"Oxygenation of Earth’s atmosphere and oceans occurred across three major steps during the Paleoproterozoic, Neoproterozoic, and Paleozoic eras, with each increase having profound consequences for the biosphere. Biological or tectonic revolutions have been proposed to explain each of these stepwise increases in oxygen, but the principal driver of each event remains unclear. Here we show, using a theoretical model, that the observed oxygenation steps are a simple consequence of internal feedbacks in the long-term biogeochemical cycles of carbon, oxygen, and phosphorus, and that there is no requirement for a specific stepwise external forcing to explain the course of Earth surface oxygenation. [...]"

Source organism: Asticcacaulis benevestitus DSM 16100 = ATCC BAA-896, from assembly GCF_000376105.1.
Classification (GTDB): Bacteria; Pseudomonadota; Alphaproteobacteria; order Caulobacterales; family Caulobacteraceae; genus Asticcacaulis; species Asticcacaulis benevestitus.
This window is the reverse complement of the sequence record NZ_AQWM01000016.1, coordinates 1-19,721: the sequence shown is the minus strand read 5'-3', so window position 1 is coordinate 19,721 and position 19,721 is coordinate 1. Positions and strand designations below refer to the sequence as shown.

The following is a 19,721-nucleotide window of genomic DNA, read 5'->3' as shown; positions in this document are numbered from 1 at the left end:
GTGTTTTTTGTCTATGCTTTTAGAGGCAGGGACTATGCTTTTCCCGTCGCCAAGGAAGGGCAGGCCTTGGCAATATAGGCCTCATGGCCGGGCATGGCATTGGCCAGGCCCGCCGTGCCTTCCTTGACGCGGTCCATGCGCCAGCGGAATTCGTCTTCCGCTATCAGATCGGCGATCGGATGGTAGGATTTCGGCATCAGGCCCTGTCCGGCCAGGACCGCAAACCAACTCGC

Authors: Lewis J. Alcott et al.
Anoxygenic photosynthesis and the delayed oxygenation of Earth’s atmosphere
"The emergence of oxygenic photosynthesis created a new niche with dramatic potential to transform energy flow through Earth’s biosphere. However, more primitive forms of photosynthesis that fix CO2 into biomass using electrons from reduced species like Fe(II) and H2 instead of water would have competed with Earth’s early oxygenic biosphere for essential nutrients. [...]"
Source: Nature Communications
Authors: Kazumi Ozaki et al.